Posted by Damon L. Chavez on Thursday, August 11th, 2016 at 10:42am.
August 10, 2016 / Zillow By Julian Hebron
Reports of job creation seem like good news for the U.S. economy, but they could be trouble for mortgage seekers.
Good economic news isn’t always good for mortgage rates. A stark reminder of this came Friday, August 5 when new data showed that the U.S. economy added 255,000 non-farm jobs in July, blowing out consensus forecasts of just 180,000, and immediately sending rates higher.
Does this mean your 2016 refi window has closed? Let’s take a closer look.
Before we examine where rates may go from here, let’s recap how rate markets work.
Individual mortgages are packaged into mortgage bonds (also known as mortgage backed securities or MBS), and these bonds impact rates on a daily basis. Bonds offer a rate of return to investors each year — kind of like a stock that pays a dividend — and that rate moves inverse to a bond price as bonds trade daily.
So when bonds sell on positive economic news, bond prices drop and rates rise, and the opposite is also true: When bonds rally on negative economic news, bond prices rise and rates drop.
This is why rates rose after the blowout jobs report on August 5.
But this doesn’t mean that your refinance opportunities are over. Rate markets are volatile, and throughout 2016, we’ve seen refinance opportunities rise during periods of economic uncertainty.
In January and February, U.S. mortgage rates dropped to their lowest level in three years because of persistent worries about economic instability outside the United States.
Then after rising slightly until late June, rates dropped again when the U.K. voted to exit the European Union, confirming worries about non-U.S. economic instability.
Rates stayed low until rising after the August 5 jobs report, and are now actually recovering slightly this week.
In the coming months, a presidential election and three more Federal Reserve meetings will be factors in rate markets.
The Fed’s remaining three rate policy-setting meetings are September 21, November 2, and December 14. There’s a high probability they could raise overnight bank-to-bank lending rates during this period, which in turn influences bond markets and mortgage rates.
But it’s not a Fed rate move itself that can cause mortgage rates to rise, it’s the bond market anticipating a Fed rate move ahead of time.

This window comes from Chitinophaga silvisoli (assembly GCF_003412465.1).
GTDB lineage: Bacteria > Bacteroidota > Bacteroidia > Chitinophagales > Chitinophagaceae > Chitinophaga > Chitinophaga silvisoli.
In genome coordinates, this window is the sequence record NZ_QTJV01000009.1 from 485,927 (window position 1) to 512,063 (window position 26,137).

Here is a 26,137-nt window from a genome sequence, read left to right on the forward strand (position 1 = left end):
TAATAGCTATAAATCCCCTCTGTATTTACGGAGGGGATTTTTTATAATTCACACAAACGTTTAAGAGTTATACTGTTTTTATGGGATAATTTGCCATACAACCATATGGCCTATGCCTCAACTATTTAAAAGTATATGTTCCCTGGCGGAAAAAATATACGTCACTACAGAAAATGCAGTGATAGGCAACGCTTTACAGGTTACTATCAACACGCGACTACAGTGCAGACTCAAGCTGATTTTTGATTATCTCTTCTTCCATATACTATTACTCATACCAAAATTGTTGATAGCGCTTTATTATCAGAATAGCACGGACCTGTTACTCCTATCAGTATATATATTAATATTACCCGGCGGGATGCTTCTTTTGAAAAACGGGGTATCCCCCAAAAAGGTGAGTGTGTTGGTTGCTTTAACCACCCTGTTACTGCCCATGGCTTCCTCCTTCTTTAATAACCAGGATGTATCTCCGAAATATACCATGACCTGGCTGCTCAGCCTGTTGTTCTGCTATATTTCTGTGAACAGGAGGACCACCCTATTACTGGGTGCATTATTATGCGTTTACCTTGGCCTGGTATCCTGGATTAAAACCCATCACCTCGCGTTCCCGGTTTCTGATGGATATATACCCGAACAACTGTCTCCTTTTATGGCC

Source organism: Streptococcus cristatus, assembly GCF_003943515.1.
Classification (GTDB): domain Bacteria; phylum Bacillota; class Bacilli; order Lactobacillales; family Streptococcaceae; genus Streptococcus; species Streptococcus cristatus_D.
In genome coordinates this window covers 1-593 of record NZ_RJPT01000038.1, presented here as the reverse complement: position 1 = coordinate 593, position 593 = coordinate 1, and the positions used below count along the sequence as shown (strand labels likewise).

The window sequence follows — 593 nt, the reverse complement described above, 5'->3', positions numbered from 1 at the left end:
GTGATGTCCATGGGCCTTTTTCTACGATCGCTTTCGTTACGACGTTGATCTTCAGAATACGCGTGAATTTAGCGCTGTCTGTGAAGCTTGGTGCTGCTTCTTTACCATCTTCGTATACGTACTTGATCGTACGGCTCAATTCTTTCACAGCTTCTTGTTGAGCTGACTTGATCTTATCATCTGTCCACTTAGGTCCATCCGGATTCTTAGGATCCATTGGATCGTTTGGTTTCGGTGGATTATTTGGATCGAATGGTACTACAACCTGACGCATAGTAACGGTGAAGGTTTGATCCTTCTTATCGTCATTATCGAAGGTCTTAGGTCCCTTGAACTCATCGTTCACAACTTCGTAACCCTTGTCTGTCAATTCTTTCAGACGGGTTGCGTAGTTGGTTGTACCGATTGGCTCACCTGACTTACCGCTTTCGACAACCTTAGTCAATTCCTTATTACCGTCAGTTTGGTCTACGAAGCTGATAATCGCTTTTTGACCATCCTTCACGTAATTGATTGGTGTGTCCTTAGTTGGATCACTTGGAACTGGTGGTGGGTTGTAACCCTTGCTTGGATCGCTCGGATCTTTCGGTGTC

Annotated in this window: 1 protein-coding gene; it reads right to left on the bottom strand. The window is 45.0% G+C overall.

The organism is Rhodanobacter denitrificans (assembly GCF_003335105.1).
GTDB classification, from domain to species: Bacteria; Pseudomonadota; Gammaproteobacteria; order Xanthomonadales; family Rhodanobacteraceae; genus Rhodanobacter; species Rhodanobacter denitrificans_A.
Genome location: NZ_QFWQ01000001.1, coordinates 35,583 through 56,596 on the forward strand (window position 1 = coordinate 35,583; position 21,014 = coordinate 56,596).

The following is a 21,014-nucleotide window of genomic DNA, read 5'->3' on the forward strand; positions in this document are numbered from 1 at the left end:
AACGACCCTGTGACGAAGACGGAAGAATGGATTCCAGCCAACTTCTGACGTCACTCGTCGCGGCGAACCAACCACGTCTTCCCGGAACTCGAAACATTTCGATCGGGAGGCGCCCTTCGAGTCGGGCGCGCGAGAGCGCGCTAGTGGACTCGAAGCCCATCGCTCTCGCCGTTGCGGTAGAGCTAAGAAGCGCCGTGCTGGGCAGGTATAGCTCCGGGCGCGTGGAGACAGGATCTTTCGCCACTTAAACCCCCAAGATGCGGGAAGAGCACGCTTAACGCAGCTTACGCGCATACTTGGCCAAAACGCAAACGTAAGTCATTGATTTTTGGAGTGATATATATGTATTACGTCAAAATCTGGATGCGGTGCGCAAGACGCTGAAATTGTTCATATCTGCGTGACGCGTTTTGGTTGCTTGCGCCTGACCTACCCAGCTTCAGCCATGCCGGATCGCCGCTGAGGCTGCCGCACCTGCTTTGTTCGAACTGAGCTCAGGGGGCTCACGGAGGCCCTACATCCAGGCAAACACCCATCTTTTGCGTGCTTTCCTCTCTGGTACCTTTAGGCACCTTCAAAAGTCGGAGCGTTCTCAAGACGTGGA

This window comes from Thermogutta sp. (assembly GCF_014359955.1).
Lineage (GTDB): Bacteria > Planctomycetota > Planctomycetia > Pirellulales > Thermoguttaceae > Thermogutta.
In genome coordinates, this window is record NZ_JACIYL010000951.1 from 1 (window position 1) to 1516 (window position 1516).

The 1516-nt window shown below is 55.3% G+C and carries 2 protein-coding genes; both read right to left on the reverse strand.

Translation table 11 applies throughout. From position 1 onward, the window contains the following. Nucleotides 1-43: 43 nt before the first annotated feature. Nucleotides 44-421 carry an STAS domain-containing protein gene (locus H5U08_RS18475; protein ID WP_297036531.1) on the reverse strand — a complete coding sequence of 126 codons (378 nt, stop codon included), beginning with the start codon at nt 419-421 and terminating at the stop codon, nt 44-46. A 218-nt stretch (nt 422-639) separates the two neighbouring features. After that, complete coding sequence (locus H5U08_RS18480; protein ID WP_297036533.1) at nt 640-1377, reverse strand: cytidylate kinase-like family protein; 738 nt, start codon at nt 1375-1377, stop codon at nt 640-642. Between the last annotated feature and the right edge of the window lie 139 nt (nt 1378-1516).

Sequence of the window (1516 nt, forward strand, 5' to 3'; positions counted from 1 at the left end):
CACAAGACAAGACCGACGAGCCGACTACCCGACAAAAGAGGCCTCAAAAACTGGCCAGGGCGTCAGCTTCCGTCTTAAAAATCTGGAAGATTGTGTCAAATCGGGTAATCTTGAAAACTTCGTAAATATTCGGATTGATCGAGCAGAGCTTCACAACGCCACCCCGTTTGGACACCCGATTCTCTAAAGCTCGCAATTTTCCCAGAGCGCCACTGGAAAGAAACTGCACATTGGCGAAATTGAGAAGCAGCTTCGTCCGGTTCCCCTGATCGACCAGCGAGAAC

For example, rates rose ahead of a Fed meeting in December 2015 as investors sold bonds (remember, rates rise when bond prices drop on a selloff). When the Fed actually did raise overnight rates, bond markets reversed course because the Fed’s accompanying rate hike commentary didn’t signal a strong hiking bias going forward from there — a bond rally caused rates to drop again, which is why 2016 started with extremely low rates.
The Fed is known for trying to remain politically neutral, so the bond market is split on guessing when the next Fed hike is most likely to occur. Some think it’s more likely on September 21 so as not to be too close to the election, and some think it’ll come December 14, when the election is behind us.
This guessing will make the weeks leading up to September 21 the next major inflection point on rates.
With these unpredictable rate market dynamics at play, you can count on rate dips coming and going quickly. So it’s a good idea to check rates regularly. And when rates do drop, lenders get extremely busy right away.
A rate lock is for a set number of days, and the longer the rate is locked for, the higher the rate will be. So you want as short of a rate lock as possible, and your lender also needs ample time to complete your loan before the lock expires.
This means you should discuss your loan profile and provide documentation to your lender now so they know your qualifications and know about your property in advance. If they know this, it’s easier for them to move quickly on a moment’s notice when rates do drop in a given day or week based on economic news of the day.
If you start the loan process on a day where rates are down, your lender might not have enough time to close your loan within their quoted rate lock time.